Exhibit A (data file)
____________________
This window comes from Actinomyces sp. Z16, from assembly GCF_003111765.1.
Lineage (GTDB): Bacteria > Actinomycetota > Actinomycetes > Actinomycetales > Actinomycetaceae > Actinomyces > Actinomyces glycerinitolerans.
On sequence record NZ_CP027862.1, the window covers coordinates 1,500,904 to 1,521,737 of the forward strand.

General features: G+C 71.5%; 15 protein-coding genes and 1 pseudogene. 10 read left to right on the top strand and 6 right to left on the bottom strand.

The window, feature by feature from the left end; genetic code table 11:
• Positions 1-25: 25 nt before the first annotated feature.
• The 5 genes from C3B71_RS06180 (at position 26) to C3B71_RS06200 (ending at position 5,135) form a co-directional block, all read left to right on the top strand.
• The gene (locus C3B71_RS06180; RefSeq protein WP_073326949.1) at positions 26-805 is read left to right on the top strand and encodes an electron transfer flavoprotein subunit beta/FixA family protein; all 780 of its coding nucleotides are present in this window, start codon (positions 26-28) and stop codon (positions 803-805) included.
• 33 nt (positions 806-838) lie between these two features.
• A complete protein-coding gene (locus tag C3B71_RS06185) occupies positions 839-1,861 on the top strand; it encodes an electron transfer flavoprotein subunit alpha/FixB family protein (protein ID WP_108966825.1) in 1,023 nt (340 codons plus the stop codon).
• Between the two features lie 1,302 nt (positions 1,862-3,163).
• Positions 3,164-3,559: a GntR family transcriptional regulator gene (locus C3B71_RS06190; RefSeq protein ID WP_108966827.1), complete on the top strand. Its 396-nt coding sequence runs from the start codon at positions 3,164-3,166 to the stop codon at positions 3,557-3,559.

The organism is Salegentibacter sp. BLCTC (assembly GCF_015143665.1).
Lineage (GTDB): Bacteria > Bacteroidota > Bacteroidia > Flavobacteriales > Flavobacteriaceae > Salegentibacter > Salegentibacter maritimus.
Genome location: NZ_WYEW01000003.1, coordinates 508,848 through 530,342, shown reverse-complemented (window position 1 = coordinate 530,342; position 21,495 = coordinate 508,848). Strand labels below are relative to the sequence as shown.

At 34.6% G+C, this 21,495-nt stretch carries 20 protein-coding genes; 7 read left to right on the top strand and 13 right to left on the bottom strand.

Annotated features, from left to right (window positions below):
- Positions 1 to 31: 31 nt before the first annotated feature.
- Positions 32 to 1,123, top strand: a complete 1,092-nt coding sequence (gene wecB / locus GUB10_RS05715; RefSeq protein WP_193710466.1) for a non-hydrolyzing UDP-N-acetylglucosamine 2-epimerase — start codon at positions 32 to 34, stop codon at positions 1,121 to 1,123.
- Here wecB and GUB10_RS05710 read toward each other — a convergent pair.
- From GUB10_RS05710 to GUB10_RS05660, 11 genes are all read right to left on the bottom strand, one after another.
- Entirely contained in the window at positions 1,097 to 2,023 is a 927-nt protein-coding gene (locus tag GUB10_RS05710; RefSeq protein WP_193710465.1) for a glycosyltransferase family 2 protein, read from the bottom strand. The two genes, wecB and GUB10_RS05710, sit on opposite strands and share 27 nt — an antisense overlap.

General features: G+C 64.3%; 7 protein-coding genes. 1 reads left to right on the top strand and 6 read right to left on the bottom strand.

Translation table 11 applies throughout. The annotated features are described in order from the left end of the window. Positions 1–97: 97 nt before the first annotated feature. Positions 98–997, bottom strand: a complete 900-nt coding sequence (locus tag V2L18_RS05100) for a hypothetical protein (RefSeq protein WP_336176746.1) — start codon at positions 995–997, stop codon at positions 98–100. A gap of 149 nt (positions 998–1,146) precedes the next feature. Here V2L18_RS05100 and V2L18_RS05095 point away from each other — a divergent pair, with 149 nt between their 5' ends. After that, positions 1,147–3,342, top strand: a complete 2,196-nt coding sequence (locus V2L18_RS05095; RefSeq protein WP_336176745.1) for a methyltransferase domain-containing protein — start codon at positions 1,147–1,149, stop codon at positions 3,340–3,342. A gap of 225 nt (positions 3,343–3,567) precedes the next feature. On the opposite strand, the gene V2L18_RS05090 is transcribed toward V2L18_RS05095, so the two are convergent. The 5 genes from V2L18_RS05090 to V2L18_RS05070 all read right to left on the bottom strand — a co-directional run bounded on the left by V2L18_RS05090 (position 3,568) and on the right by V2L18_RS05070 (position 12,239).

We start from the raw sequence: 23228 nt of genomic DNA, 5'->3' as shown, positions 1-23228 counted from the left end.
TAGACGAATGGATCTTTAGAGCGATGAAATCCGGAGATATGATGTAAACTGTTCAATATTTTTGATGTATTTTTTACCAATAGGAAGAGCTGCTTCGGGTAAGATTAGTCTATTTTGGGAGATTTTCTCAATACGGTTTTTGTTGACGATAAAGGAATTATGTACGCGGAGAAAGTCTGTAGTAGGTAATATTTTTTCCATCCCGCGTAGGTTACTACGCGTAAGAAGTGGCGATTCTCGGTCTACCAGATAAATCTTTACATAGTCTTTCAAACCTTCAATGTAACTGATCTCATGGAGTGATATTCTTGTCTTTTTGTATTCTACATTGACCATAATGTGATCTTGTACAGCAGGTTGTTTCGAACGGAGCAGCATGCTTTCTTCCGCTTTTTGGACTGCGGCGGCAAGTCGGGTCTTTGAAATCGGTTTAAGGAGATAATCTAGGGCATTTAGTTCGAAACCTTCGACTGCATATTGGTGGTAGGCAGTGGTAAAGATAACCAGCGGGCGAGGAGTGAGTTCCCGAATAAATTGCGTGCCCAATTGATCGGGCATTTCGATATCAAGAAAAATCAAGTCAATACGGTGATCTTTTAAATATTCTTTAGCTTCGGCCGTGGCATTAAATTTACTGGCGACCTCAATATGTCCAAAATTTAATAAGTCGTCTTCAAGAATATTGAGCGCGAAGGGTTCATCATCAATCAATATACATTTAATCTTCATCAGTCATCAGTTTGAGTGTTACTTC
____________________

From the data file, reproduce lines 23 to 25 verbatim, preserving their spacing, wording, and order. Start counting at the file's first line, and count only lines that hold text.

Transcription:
General features: G+C 64.3%; 7 protein-coding genes. 1 reads left to right on the top strand and 6 read right to left on the bottom strand.

Translation table 11 applies throughout. The annotated features are described in order from the left end of the window. Positions 1–97: 97 nt before the first annotated feature. Positions 98–997, bottom strand: a complete 900-nt coding sequence (locus tag V2L18_RS05100) for a hypothetical protein (RefSeq protein WP_336176746.1) — start codon at positions 995–997, stop codon at positions 98–100. A gap of 149 nt (positions 998–1,146) precedes the next feature. Here V2L18_RS05100 and V2L18_RS05095 point away from each other — a divergent pair, with 149 nt between their 5' ends. After that, positions 1,147–3,342, top strand: a complete 2,196-nt coding sequence (locus V2L18_RS05095; RefSeq protein WP_336176745.1) for a methyltransferase domain-containing protein — start codon at positions 1,147–1,149, stop codon at positions 3,340–3,342. A gap of 225 nt (positions 3,343–3,567) precedes the next feature. On the opposite strand, the gene V2L18_RS05090 is transcribed toward V2L18_RS05095, so the two are convergent. The 5 genes from V2L18_RS05090 to V2L18_RS05070 all read right to left on the bottom strand — a co-directional run bounded on the left by V2L18_RS05090 (position 3,568) and on the right by V2L18_RS05070 (position 12,239).

We start from the raw sequence: 23228 nt of genomic DNA, 5'->3' as shown, positions 1-23228 counted from the left end.